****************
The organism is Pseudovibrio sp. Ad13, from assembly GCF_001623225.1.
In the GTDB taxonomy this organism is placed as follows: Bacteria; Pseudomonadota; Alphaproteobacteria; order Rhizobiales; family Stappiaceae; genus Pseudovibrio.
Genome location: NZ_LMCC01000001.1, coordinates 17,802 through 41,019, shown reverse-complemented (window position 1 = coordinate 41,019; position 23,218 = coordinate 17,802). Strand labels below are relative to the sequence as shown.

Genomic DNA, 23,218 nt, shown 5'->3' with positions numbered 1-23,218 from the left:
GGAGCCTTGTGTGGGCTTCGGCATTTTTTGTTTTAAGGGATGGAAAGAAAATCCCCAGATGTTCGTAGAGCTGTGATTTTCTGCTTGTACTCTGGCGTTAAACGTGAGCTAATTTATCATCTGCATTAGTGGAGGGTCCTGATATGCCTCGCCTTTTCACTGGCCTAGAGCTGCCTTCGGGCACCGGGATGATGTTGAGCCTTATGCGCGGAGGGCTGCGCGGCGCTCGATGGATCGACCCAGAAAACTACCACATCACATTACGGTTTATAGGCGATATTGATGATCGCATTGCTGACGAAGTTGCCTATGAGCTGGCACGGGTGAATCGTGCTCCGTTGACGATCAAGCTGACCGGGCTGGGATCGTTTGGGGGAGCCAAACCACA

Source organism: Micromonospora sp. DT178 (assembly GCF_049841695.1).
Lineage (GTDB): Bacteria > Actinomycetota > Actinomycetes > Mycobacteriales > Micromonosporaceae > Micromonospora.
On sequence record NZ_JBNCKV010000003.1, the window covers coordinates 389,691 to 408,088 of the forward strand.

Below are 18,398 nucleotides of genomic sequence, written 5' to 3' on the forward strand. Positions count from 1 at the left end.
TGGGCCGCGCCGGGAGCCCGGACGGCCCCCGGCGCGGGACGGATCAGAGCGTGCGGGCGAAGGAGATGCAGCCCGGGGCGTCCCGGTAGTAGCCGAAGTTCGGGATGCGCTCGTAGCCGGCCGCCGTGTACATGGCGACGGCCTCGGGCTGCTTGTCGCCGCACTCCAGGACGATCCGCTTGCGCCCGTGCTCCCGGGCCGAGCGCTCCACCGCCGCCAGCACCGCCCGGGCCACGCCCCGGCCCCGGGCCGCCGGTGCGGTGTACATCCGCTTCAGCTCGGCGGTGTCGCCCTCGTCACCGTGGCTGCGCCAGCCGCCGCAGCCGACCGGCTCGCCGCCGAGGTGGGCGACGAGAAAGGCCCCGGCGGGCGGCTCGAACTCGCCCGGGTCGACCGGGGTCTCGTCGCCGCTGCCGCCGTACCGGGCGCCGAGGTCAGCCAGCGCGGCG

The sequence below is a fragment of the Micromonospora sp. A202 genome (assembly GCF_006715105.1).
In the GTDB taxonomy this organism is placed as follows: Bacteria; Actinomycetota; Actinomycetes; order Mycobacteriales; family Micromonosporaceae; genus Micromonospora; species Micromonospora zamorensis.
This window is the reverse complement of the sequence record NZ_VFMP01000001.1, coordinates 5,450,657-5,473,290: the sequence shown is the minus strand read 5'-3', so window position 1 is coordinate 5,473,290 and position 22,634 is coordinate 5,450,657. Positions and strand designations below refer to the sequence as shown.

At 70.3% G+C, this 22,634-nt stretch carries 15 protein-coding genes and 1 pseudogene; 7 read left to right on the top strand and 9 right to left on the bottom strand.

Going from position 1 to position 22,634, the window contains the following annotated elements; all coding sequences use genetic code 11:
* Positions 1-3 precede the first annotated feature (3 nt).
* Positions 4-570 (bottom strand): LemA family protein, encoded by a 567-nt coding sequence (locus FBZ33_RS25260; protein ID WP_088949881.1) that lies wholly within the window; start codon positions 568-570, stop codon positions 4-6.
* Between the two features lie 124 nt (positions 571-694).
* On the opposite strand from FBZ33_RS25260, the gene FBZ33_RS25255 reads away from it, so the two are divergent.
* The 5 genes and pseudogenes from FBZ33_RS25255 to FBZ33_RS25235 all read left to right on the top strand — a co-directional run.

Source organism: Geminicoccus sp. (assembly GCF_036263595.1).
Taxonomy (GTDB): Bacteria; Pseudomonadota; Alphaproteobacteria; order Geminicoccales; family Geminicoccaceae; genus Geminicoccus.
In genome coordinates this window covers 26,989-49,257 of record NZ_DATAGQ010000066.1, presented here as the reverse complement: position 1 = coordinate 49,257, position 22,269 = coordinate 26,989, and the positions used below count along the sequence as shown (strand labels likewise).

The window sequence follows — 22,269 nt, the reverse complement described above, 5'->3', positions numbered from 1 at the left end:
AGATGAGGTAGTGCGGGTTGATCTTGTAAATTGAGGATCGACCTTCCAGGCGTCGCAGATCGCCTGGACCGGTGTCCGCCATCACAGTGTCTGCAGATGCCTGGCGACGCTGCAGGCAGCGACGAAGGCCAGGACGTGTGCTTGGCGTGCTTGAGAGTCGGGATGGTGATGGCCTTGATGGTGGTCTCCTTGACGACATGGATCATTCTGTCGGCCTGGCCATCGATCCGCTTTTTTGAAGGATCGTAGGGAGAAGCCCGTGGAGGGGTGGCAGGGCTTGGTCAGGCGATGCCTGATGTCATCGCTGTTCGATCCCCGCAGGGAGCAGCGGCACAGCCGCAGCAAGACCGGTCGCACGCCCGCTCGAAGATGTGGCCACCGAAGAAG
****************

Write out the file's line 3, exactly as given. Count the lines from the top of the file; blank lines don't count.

Genome location: NZ_LMCC01000001.1, coordinates 17,802 through 41,019, shown reverse-complemented (window position 1 = coordinate 41,019; position 23,218 = coordinate 17,802). Strand labels below are relative to the sequence as shown.